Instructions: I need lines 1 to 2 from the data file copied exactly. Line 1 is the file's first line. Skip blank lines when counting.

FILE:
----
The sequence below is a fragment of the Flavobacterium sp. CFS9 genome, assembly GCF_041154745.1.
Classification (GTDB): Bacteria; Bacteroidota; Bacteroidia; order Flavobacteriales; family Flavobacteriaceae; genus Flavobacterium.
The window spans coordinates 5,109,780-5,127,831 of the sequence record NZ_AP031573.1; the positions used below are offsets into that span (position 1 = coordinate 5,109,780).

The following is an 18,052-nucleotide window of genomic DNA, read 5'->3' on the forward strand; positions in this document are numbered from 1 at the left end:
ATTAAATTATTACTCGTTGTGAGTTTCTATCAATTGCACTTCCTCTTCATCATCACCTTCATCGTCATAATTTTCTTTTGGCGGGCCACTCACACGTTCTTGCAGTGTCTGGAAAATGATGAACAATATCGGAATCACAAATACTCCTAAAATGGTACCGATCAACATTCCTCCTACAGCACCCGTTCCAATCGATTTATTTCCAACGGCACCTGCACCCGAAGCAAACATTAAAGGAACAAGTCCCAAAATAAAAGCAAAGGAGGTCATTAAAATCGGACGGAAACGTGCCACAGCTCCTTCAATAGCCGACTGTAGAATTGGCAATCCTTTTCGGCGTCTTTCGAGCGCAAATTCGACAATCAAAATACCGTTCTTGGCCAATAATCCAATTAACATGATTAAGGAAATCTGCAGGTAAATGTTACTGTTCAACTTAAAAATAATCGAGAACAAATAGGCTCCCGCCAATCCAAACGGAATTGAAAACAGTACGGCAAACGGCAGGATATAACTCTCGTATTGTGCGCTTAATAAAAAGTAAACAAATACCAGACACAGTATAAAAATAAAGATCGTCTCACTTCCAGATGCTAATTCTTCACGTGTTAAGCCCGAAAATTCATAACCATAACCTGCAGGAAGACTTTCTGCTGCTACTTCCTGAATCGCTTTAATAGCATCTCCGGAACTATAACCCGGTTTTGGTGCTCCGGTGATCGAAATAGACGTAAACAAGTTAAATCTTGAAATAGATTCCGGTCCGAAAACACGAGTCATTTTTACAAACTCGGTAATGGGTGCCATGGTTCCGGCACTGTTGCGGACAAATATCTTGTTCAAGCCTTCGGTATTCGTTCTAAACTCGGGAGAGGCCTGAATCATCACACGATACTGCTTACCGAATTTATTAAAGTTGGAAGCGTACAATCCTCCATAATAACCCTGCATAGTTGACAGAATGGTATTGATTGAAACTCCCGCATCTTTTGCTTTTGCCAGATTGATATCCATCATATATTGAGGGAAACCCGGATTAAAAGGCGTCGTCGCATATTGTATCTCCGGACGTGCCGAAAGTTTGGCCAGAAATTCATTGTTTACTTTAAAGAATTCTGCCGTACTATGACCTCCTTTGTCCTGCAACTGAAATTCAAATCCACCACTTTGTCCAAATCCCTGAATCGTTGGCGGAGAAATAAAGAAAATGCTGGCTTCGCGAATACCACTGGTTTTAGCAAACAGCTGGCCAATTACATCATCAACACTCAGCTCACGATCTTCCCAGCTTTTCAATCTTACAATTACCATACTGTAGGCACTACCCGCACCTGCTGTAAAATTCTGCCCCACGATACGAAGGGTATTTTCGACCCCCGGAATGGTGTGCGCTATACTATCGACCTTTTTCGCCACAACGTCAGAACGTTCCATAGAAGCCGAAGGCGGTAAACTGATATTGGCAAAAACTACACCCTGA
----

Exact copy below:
The sequence below is a fragment of the Flavobacterium sp. CFS9 genome, assembly GCF_041154745.1.
Classification (GTDB): Bacteria; Bacteroidota; Bacteroidia; order Flavobacteriales; family Flavobacteriaceae; genus Flavobacterium.